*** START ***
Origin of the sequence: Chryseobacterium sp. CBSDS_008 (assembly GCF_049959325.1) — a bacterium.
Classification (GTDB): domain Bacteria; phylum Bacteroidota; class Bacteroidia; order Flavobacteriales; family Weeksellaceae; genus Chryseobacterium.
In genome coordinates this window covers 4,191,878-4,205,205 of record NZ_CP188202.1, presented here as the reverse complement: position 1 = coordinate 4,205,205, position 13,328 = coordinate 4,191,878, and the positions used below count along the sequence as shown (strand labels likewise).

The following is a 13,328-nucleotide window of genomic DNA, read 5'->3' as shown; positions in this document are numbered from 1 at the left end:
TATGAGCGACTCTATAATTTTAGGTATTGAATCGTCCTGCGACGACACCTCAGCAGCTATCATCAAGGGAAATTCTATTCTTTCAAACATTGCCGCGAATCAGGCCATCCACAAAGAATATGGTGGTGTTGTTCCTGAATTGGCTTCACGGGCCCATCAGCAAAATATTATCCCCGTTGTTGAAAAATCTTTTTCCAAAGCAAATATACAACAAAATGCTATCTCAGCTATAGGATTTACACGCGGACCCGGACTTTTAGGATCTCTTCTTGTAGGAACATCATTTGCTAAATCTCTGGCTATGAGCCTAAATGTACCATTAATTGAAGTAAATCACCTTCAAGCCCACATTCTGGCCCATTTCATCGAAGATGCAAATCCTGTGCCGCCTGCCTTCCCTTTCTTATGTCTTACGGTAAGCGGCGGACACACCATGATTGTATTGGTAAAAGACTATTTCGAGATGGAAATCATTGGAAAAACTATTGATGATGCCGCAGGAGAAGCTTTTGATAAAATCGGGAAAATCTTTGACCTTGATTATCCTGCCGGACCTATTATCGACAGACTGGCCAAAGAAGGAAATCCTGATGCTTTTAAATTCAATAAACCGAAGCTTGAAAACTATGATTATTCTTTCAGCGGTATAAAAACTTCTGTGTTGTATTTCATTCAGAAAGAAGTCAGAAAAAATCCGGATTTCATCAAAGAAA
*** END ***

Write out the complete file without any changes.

Origin of the sequence: Chryseobacterium sp. CBSDS_008 (assembly GCF_049959325.1) — a bacterium.
Classification (GTDB): domain Bacteria; phylum Bacteroidota; class Bacteroidia; order Flavobacteriales; family Weeksellaceae; genus Chryseobacterium.
In genome coordinates this window covers 4,191,878-4,205,205 of record NZ_CP188202.1, presented here as the reverse complement: position 1 = coordinate 4,205,205, position 13,328 = coordinate 4,191,878, and the positions used below count along the sequence as shown (strand labels likewise).

The following is a 13,328-nucleotide window of genomic DNA, read 5'->3' as shown; positions in this document are numbered from 1 at the left end:
TATGAGCGACTCTATAATTTTAGGTATTGAATCGTCCTGCGACGACACCTCAGCAGCTATCATCAAGGGAAATTCTATTCTTTCAAACATTGCCGCGAATCAGGCCATCCACAAAGAATATGGTGGTGTTGTTCCTGAATTGGCTTCACGGGCCCATCAGCAAAATATTATCCCCGTTGTTGAAAAATCTTTTTCCAAAGCAAATATACAACAAAATGCTATCTCAGCTATAGGATTTACACGCGGACCCGGACTTTTAGGATCTCTTCTTGTAGGAACATCATTTGCTAAATCTCTGGCTATGAGCCTAAATGTACCATTAATTGAAGTAAATCACCTTCAAGCCCACATTCTGGCCCATTTCATCGAAGATGCAAATCCTGTGCCGCCTGCCTTCCCTTTCTTATGTCTTACGGTAAGCGGCGGACACACCATGATTGTATTGGTAAAAGACTATTTCGAGATGGAAATCATTGGAAAAACTATTGATGATGCCGCAGGAGAAGCTTTTGATAAAATCGGGAAAATCTTTGACCTTGATTATCCTGCCGGACCTATTATCGACAGACTGGCCAAAGAAGGAAATCCTGATGCTTTTAAATTCAATAAACCGAAGCTTGAAAACTATGATTATTCTTTCAGCGGTATAAAAACTTCTGTGTTGTATTTCATTCAGAAAGAAGTCAGAAAAAATCCGGATTTCATCAAAGAAA